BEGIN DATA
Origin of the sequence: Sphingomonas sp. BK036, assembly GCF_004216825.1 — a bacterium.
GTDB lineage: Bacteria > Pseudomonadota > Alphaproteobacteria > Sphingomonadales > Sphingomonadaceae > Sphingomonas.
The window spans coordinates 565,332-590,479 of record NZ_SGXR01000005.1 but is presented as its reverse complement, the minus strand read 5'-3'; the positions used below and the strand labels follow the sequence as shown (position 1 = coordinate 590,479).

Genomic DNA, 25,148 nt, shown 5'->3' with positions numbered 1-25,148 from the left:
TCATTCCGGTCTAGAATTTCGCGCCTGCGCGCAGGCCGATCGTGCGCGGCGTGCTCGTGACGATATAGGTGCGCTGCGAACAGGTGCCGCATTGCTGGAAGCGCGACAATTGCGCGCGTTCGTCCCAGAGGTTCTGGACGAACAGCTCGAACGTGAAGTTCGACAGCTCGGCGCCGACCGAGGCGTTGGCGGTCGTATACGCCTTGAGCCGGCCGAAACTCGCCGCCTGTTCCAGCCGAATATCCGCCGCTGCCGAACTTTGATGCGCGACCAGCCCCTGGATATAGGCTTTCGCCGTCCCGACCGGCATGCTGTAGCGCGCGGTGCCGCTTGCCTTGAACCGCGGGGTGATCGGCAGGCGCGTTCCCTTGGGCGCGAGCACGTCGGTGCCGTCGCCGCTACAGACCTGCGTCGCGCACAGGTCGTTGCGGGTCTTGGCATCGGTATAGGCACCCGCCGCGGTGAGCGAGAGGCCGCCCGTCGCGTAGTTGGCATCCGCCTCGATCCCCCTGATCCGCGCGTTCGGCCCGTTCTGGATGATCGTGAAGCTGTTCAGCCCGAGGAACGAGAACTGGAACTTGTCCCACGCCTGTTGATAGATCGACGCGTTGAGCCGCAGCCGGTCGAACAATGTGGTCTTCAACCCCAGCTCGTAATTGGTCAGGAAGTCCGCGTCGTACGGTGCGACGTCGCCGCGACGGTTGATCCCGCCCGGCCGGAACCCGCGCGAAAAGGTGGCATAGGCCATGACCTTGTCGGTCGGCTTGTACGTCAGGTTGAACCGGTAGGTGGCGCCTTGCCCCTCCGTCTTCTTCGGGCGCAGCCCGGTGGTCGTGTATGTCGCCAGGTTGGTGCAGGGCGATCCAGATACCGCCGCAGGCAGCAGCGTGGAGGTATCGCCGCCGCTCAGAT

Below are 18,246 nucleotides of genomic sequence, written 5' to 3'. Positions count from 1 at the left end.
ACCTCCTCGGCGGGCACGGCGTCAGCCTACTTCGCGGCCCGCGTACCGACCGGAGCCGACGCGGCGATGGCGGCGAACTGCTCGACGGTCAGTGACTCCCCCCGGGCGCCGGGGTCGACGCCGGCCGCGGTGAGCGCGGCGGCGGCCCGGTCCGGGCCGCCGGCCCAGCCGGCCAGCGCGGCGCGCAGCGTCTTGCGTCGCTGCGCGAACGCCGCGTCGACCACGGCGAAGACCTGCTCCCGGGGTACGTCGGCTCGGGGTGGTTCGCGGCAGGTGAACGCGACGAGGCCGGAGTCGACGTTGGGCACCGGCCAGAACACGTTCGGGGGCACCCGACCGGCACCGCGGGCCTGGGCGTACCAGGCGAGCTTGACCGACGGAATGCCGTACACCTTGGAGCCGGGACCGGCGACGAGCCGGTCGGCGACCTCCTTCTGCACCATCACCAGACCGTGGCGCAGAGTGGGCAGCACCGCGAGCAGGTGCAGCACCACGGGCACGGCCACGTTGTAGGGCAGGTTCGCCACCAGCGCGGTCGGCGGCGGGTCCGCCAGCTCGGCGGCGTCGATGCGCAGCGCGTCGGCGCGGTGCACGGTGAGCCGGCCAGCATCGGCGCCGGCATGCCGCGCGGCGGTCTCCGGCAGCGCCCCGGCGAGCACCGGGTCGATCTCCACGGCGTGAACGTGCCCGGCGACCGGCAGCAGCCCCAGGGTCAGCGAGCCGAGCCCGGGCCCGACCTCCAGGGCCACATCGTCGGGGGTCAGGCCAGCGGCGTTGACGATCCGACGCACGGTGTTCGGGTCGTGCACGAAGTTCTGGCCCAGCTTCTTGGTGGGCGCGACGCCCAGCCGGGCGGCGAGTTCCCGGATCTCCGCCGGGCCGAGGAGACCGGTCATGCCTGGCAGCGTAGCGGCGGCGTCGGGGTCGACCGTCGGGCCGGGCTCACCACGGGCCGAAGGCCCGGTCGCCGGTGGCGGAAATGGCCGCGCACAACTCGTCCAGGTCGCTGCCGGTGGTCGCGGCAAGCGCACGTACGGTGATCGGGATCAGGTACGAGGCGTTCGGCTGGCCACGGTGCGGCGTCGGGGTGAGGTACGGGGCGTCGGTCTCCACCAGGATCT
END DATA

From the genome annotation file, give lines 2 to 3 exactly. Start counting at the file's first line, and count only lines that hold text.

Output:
GTDB lineage: Bacteria > Pseudomonadota > Alphaproteobacteria > Sphingomonadales > Sphingomonadaceae > Sphingomonas.
The window spans coordinates 565,332-590,479 of record NZ_SGXR01000005.1 but is presented as its reverse complement, the minus strand read 5'-3'; the positions used below and the strand labels follow the sequence as shown (position 1 = coordinate 590,479).